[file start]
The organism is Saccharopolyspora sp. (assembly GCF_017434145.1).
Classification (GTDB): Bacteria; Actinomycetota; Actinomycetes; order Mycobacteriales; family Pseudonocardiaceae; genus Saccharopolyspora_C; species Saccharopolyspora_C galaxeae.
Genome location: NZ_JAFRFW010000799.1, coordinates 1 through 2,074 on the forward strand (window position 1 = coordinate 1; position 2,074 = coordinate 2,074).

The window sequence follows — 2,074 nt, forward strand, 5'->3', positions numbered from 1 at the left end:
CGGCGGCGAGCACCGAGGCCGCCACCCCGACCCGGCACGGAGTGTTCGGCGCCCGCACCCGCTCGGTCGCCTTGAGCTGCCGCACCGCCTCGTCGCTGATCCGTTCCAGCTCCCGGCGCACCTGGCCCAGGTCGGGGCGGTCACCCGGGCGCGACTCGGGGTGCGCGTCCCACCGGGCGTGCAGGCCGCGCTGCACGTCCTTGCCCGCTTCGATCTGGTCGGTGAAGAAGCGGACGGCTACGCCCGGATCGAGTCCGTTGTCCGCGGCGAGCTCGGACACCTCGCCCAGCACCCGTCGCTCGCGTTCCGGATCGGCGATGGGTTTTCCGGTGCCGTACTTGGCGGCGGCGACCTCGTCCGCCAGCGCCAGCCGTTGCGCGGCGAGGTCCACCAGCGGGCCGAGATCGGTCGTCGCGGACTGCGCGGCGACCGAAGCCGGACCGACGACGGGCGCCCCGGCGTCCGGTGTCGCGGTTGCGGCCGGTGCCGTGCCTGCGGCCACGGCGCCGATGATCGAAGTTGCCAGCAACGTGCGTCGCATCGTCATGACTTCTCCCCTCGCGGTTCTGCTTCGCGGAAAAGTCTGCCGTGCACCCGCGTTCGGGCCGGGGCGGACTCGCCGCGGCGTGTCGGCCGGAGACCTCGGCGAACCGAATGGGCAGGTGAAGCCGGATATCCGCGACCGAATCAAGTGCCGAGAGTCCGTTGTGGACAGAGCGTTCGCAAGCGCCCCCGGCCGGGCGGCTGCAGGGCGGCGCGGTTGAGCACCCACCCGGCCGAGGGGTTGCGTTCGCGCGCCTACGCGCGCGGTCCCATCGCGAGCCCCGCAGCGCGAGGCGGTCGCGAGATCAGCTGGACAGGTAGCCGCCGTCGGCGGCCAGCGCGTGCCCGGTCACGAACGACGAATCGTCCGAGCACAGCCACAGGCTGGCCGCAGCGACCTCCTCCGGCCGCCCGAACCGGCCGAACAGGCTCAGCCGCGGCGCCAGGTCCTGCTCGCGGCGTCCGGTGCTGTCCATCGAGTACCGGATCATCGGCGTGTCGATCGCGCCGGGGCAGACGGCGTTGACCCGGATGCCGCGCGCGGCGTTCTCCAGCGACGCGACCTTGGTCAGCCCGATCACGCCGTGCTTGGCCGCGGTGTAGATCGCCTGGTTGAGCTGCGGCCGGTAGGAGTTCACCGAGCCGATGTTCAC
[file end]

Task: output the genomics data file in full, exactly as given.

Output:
The organism is Saccharopolyspora sp. (assembly GCF_017434145.1).
Classification (GTDB): Bacteria; Actinomycetota; Actinomycetes; order Mycobacteriales; family Pseudonocardiaceae; genus Saccharopolyspora_C; species Saccharopolyspora_C galaxeae.
Genome location: NZ_JAFRFW010000799.1, coordinates 1 through 2,074 on the forward strand (window position 1 = coordinate 1; position 2,074 = coordinate 2,074).

The window sequence follows — 2,074 nt, forward strand, 5'->3', positions numbered from 1 at the left end:
CGGCGGCGAGCACCGAGGCCGCCACCCCGACCCGGCACGGAGTGTTCGGCGCCCGCACCCGCTCGGTCGCCTTGAGCTGCCGCACCGCCTCGTCGCTGATCCGTTCCAGCTCCCGGCGCACCTGGCCCAGGTCGGGGCGGTCACCCGGGCGCGACTCGGGGTGCGCGTCCCACCGGGCGTGCAGGCCGCGCTGCACGTCCTTGCCCGCTTCGATCTGGTCGGTGAAGAAGCGGACGGCTACGCCCGGATCGAGTCCGTTGTCCGCGGCGAGCTCGGACACCTCGCCCAGCACCCGTCGCTCGCGTTCCGGATCGGCGATGGGTTTTCCGGTGCCGTACTTGGCGGCGGCGACCTCGTCCGCCAGCGCCAGCCGTTGCGCGGCGAGGTCCACCAGCGGGCCGAGATCGGTCGTCGCGGACTGCGCGGCGACCGAAGCCGGACCGACGACGGGCGCCCCGGCGTCCGGTGTCGCGGTTGCGGCCGGTGCCGTGCCTGCGGCCACGGCGCCGATGATCGAAGTTGCCAGCAACGTGCGTCGCATCGTCATGACTTCTCCCCTCGCGGTTCTGCTTCGCGGAAAAGTCTGCCGTGCACCCGCGTTCGGGCCGGGGCGGACTCGCCGCGGCGTGTCGGCCGGAGACCTCGGCGAACCGAATGGGCAGGTGAAGCCGGATATCCGCGACCGAATCAAGTGCCGAGAGTCCGTTGTGGACAGAGCGTTCGCAAGCGCCCCCGGCCGGGCGGCTGCAGGGCGGCGCGGTTGAGCACCCACCCGGCCGAGGGGTTGCGTTCGCGCGCCTACGCGCGCGGTCCCATCGCGAGCCCCGCAGCGCGAGGCGGTCGCGAGATCAGCTGGACAGGTAGCCGCCGTCGGCGGCCAGCGCGTGCCCGGTCACGAACGACGAATCGTCCGAGCACAGCCACAGGCTGGCCGCAGCGACCTCCTCCGGCCGCCCGAACCGGCCGAACAGGCTCAGCCGCGGCGCCAGGTCCTGCTCGCGGCGTCCGGTGCTGTCCATCGAGTACCGGATCATCGGCGTGTCGATCGCGCCGGGGCAGACGGCGTTGACCCGGATGCCGCGCGCGGCGTTCTCCAGCGACGCGACCTTGGTCAGCCCGATCACGCCGTGCTTGGCCGCGGTGTAGATCGCCTGGTTGAGCTGCGGCCGGTAGGAGTTCACCGAGCCGATGTTCAC